The incidence of nausea reported in APS studies was influenced by sex (49,69), age (69), and surgical (49,69,70) and anesthetic (69) procedure, which is consistent with the literature (89). A significantly less frequent incidence of patient-reported nausea, assessed within 24 h after discontinuation of the primary analgesic modality, was observed in hospitals with an APS compared with control hospitals (14% and 22%, respectively) (76) (P < 0.0001). However, 4 sequential studies (30,74,77,81) (n = 5261) did not find any significant difference, although a similar trend was observed in 2 of the studies (30,74). The management of PCA by an APS seemed to reduce the incidence of postoperative nausea compared with management by a ward physician, despite an increase in opioid consumption (82). However, although PONV may be decreased by an APS, the mechanisms remain unclear as to the role of increased awareness, new strategies for antiemetic treatment, or opioid rotation.
Although several retrospective studies (n = 10,987) have not been able to demonstrate any effect on postoperative sedation score (48,54,70,81,90), in the prospective study by Miaskowski et al. (76), the percentage of patients reporting frequent sedation was significantly smaller at hospitals with an APS (15% versus 26%). The incidence of sedation has, in retrospective APS studies, been reported to be 0%–7%(48,54,70,90), which could be related to different scoring systems or to a more extensive use of postoperative opioids, as in the study by Miaskowski et al. The incidence of sedation is probably less frequent for epidural analgesia than for opioid-based PCA (48,54,70,90). Unfortunately, APS data on sedation are too heterogenous to make any valid conclusions.
Surgery, anesthesia, and postoperative analgesia are factors that contribute to postoperative urinary retention (91), which may lead to urinary tract infections (92). Treatment by an indwelling catheter for a prolonged period, however, increases the incidence of urinary tract infections (93), septicemia, and mortality (94).
The only sequential study on the effects of postoperative analgesia on the incidence of urinary retention reported an incidence of 5% and 9% (not significant), respectively, before and after the introduction of an APS, compared with an incidence of 6%–7% at the control hospital (83). A study by Stacey et al. (82) indicated a less frequent incidence of urinary retention when PCA was managed by an APS compared with management by primary ward physicians (5% and 28%, respectively) (P < 0.01). Although the morphine dose increased by 35%–100% in both studies after the introduction of an APS, it is interesting to note that the incidence of urinary retention did not increase. In contrast, two retrospectively conducted non-APS studies have indicated at least a sixfold increased incidence of urinary retention in patients receiving PCA compared with IM morphine after appendectomy and hysterectomy (95,96). In the study by Stacey et al., the decreased incidence of urinary retention was probably related to an increased attention to micturition problems on wards cooperating with an APS. Although several other studies indicate an increased use of opioids after the introduction of an APS (30,65,67,82), future studies should evaluate the implementation of opioid-sparing strategies, including use of regional blockade and NSAIDs on postoperative micturition problems.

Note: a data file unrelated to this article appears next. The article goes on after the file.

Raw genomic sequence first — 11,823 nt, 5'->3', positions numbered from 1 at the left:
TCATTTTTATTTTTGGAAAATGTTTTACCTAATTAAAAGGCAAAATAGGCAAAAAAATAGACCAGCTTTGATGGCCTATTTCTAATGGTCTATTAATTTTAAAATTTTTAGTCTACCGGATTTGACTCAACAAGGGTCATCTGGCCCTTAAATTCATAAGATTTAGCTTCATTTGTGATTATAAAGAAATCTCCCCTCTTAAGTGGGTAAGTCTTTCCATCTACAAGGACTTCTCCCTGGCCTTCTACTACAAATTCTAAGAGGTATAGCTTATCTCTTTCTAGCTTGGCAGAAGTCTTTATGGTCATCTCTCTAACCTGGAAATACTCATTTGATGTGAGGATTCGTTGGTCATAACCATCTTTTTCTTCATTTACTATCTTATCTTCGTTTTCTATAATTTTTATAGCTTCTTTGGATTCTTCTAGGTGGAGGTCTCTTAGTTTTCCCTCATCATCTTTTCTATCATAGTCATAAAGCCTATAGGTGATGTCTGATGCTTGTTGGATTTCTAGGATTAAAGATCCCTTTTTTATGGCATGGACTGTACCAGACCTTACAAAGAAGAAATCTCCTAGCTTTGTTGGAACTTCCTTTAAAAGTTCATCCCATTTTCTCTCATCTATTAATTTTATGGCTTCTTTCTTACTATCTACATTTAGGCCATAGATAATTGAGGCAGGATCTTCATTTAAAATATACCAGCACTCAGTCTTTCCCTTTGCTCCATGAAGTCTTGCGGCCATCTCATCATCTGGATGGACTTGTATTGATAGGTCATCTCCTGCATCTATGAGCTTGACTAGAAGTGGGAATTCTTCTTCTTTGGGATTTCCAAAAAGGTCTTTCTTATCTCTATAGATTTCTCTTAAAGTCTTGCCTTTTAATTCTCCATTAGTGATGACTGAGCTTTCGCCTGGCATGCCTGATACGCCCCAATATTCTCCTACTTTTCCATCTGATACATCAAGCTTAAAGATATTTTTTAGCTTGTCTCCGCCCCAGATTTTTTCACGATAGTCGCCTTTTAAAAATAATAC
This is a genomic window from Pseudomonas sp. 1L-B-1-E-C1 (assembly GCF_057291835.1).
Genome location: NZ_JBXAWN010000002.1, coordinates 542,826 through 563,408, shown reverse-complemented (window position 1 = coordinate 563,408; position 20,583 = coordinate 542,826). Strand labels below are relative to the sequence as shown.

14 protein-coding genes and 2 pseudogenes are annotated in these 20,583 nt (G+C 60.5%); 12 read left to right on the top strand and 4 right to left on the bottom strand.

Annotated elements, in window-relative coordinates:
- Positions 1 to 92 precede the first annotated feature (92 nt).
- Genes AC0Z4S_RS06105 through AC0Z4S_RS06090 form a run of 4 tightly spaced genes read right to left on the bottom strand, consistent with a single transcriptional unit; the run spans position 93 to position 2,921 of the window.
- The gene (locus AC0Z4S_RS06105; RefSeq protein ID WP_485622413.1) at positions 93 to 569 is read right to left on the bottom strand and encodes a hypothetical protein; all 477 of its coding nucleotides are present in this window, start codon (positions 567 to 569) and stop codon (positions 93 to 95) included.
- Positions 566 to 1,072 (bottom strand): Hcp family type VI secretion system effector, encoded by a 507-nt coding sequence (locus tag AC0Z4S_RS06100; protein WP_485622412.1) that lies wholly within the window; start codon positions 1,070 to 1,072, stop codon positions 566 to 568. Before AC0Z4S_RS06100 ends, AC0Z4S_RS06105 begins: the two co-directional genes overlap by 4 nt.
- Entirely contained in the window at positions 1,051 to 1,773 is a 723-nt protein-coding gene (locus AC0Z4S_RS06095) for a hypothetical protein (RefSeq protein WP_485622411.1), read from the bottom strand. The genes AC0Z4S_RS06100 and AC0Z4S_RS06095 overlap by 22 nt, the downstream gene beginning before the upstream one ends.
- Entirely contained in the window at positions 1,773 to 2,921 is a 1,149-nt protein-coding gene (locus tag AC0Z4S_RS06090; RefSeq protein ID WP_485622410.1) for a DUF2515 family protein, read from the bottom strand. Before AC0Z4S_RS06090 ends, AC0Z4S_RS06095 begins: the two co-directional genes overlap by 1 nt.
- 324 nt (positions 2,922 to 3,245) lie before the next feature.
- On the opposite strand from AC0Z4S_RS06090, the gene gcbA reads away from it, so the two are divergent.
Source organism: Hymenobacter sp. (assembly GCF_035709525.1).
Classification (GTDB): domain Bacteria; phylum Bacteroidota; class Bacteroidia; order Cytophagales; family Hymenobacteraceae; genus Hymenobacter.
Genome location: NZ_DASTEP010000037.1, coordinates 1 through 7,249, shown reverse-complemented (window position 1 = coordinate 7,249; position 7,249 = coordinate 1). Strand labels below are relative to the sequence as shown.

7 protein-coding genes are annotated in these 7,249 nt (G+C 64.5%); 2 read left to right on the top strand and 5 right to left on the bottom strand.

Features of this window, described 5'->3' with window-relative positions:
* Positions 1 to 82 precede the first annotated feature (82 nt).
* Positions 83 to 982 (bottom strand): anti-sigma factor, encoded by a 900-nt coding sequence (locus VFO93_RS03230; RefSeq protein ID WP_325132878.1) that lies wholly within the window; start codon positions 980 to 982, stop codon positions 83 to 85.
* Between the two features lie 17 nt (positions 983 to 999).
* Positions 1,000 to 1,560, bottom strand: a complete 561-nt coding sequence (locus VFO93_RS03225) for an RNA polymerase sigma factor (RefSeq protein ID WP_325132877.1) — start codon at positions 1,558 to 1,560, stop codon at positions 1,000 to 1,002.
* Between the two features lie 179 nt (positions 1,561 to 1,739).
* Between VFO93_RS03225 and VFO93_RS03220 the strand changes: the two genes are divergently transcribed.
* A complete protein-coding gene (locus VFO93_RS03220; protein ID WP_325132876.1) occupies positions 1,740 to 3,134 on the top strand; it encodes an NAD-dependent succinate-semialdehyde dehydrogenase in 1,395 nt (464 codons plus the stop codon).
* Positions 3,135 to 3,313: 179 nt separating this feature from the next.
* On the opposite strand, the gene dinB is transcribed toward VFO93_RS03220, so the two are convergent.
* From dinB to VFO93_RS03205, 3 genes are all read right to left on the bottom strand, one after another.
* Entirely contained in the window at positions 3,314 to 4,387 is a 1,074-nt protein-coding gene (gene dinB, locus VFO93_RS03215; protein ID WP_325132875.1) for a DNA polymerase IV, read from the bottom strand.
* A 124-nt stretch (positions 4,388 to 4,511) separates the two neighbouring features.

Side Effects: Conclusion.
Few studies have systematically and in a prospective, controlled manner investigated the incidence and severity of side effects in an APS-based postoperative setting. This is unfortunate, because patients’ perception of the efficacy and quality of postoperative care may depend on the intensity of the side effects experienced (97). The introduction of an APS may have been associated with less PONV and urinary retention, but these effects are again difficult to separate from common awareness and improved treatment strategies of these postoperative problems, as opposed to specific effects of improved analgesia by the APS. Also, the large variability in APS function and provided service preclude firm conclusions on potential improvement in outcome.
Expectation and Satisfaction